Hi, this is Leigh Metcalf with my colleague Jonathan Spring. Here is a look at second level domain (SLD) usage in 2012 for the most common generic Top Level Domains (gTLDs): biz, com, info, mobi, net, and org. We used two data sources: (1)the master zone files (RFC 1035 sec. 5) and (2) the SIE (http://sie.isc.org), a passive DNS data source. From these sources we examined three features of global gTLD usage—the number registered, the number active, and the ratio.
Table 1 shows stats about domains registered in 2012 from zone file analysis. Start and End are the number of SLDs in each zone file at the start and end of 2012, respectively. Max is the largest number of unique SLDs in the zone file we observed on a day throughout the year.
Date of Max
The com, net, and org domains all increased through the year. The biz and mobi domains also showed gains, but not consistently. The info TLD consistently shrunk. However, just because a domain is in a zone file doesn’t mean that anyone is actually using it. To determine level of use, we looked at what domains were resolved; for this analysis, we turned to the SIE and measurements of unique active domains per day (0000-2359 UTC) during 2012.
From the SIE database we considered the average number of unique second-level domains resolved per day and the growth rate through the year (see Table 2). This value is bounded by the zone file contents since only domains in the zone file can be resolved; but the value is also is heavily influenced by other factors.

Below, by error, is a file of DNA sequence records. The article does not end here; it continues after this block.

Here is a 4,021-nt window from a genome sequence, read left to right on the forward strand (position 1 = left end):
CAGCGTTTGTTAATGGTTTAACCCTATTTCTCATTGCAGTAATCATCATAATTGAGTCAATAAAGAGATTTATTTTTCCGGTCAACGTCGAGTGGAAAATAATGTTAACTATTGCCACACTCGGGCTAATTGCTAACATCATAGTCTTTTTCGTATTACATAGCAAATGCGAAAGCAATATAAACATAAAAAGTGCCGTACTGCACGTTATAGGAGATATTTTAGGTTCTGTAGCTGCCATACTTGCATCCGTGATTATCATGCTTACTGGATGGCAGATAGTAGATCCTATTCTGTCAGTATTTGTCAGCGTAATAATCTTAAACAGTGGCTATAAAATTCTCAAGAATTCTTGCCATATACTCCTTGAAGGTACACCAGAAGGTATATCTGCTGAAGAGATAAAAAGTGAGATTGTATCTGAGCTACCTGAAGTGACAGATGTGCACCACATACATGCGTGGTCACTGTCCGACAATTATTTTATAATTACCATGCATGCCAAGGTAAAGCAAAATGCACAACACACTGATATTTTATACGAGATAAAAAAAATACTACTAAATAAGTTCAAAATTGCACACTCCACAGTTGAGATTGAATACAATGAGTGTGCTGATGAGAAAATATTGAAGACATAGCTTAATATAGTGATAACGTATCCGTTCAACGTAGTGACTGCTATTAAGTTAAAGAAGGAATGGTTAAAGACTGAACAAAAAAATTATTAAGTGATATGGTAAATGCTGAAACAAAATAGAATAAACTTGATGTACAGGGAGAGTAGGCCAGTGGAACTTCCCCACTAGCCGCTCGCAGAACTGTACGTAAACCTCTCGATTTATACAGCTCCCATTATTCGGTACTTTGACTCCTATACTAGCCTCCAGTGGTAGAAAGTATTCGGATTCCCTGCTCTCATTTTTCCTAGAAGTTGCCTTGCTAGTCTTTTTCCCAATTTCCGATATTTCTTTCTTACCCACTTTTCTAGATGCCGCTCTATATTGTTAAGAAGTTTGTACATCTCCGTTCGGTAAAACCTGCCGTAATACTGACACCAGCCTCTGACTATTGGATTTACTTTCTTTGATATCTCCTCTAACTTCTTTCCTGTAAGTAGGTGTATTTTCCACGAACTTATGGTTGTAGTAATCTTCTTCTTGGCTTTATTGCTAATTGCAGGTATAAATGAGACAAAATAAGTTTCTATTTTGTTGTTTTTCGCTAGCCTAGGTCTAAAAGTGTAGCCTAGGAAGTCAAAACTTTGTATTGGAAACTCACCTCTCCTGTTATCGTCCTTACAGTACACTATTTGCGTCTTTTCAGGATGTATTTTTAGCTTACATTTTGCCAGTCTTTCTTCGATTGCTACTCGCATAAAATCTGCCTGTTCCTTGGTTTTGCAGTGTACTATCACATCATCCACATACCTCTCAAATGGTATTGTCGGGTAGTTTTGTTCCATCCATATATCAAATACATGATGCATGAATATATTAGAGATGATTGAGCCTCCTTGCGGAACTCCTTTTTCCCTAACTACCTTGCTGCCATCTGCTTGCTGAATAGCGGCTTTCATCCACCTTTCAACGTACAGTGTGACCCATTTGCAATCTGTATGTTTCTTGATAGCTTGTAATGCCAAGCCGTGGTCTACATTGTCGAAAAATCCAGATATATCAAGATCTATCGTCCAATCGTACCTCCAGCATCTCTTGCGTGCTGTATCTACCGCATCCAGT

Despite of the growth in zone file size, the number of unique SLDs resolved per day decreased. There are spikes in the number, some of which can be attributed to measurement volatility; however, the general trend downward does not seem to be due to measurement error. Especially in the case of the info domain, it is interesting to ask if the large changes in zone file size effected the percentage of domains from the zone that were resolved per day. Figure 1 displays the percentage of domains in the gTLD zone files that were resolved every day during 2012.
These lines are not smooth, due to both natural weekly and daily usage cycles and some other more curious spikes. Using time series analysis, we examined the underlying trend and extracted these cyclical patterns and one-time spikes. Figure 2 illustrates the trend without these factors. Note that the Y axis scale changes from 0-18% to 0-14%. The trend is distinctly downward, with the exception of the mobi domain, which remains approximately constant.
As you can see, despite the increase in the number of domains that are registered in the official registries, the number of SLDs that are active each day has decreased during the course of the year, both in absolute terms and as a percentage of the domains in the zone file. We have not yet determined a causal explanation for this phenomenon, so comments are welcome. Send your comments to firstname.lastname@example.org.